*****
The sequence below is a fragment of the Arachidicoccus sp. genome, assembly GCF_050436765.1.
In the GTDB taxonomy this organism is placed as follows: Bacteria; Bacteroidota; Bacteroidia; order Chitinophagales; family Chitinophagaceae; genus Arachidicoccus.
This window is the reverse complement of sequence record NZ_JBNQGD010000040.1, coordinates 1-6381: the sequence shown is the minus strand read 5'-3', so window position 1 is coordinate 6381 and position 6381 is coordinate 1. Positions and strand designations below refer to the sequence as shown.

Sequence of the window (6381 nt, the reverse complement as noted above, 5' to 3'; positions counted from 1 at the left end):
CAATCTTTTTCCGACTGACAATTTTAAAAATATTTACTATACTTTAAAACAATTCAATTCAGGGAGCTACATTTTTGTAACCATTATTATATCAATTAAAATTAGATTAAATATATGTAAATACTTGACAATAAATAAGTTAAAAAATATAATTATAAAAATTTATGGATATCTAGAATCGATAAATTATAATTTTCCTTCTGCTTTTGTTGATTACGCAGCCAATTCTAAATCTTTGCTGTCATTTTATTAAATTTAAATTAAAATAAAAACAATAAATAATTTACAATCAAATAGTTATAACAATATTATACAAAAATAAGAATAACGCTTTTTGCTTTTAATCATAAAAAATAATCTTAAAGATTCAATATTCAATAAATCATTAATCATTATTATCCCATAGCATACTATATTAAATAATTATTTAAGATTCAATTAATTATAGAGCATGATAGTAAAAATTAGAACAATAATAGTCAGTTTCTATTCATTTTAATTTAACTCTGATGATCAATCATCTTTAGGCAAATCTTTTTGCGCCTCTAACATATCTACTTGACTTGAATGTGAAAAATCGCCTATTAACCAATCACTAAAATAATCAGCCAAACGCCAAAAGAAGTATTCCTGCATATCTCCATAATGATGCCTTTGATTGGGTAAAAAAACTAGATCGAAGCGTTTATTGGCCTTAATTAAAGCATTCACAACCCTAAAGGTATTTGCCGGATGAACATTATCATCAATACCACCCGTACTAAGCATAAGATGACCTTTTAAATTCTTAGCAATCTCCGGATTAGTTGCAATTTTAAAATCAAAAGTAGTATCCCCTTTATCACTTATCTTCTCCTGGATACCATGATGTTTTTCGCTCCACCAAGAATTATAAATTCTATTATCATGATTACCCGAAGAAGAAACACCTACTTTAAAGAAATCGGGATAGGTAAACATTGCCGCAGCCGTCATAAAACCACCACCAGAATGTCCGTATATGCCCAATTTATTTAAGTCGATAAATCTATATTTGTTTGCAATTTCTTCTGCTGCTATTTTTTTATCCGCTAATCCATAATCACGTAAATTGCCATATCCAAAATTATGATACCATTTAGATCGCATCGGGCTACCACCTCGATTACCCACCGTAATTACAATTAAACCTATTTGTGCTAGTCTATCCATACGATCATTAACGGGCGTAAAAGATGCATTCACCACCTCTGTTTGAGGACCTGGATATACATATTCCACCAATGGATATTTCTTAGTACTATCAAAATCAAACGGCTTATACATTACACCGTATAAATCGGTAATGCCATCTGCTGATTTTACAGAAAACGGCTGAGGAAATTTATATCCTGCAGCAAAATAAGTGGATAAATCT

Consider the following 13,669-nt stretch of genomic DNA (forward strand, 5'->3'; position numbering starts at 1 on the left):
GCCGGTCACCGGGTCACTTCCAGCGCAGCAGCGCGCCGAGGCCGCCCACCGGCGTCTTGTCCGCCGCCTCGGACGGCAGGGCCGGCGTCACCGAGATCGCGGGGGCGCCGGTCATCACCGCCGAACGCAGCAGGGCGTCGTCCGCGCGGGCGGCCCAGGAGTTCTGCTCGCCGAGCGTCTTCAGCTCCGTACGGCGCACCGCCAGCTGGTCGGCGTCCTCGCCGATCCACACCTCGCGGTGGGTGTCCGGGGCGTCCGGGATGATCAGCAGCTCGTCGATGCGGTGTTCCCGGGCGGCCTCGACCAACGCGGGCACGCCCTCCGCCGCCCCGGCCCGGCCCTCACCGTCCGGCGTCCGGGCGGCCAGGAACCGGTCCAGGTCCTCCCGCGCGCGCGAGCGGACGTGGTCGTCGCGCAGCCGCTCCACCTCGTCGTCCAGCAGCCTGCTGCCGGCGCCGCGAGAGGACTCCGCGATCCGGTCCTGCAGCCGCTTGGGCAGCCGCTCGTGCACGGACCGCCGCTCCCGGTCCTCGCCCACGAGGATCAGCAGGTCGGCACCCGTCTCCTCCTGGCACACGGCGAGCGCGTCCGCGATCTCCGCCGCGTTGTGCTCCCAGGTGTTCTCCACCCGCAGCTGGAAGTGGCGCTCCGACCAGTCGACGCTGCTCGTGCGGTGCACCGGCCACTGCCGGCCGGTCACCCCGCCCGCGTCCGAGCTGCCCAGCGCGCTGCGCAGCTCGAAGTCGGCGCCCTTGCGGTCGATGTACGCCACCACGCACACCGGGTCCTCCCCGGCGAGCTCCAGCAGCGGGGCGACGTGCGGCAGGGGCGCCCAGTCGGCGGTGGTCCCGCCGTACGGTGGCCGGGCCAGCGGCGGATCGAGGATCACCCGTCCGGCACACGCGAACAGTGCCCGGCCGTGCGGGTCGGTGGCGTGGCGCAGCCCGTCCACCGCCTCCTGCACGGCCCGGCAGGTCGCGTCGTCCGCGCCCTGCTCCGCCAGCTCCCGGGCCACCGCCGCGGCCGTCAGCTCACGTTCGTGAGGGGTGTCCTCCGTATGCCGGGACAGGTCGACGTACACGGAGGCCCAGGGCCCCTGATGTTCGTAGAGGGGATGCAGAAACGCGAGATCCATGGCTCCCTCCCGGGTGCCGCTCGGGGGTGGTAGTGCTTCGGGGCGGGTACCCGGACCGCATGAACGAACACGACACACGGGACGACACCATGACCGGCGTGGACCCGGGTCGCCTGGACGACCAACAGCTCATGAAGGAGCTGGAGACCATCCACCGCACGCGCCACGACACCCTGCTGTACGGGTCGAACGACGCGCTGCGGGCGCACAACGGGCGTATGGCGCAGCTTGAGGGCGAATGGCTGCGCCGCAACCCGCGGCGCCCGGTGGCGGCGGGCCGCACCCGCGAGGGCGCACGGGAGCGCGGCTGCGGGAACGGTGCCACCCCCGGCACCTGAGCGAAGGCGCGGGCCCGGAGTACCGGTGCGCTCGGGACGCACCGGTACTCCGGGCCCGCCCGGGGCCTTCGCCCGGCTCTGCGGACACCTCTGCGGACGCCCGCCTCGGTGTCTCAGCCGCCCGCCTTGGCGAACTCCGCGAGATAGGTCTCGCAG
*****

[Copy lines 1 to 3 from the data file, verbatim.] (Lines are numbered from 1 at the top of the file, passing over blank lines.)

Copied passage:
The sequence below is a fragment of the Arachidicoccus sp. genome, assembly GCF_050436765.1.
In the GTDB taxonomy this organism is placed as follows: Bacteria; Bacteroidota; Bacteroidia; order Chitinophagales; family Chitinophagaceae; genus Arachidicoccus.
This window is the reverse complement of sequence record NZ_JBNQGD010000040.1, coordinates 1-6381: the sequence shown is the minus strand read 5'-3', so window position 1 is coordinate 6381 and position 6381 is coordinate 1. Positions and strand designations below refer to the sequence as shown.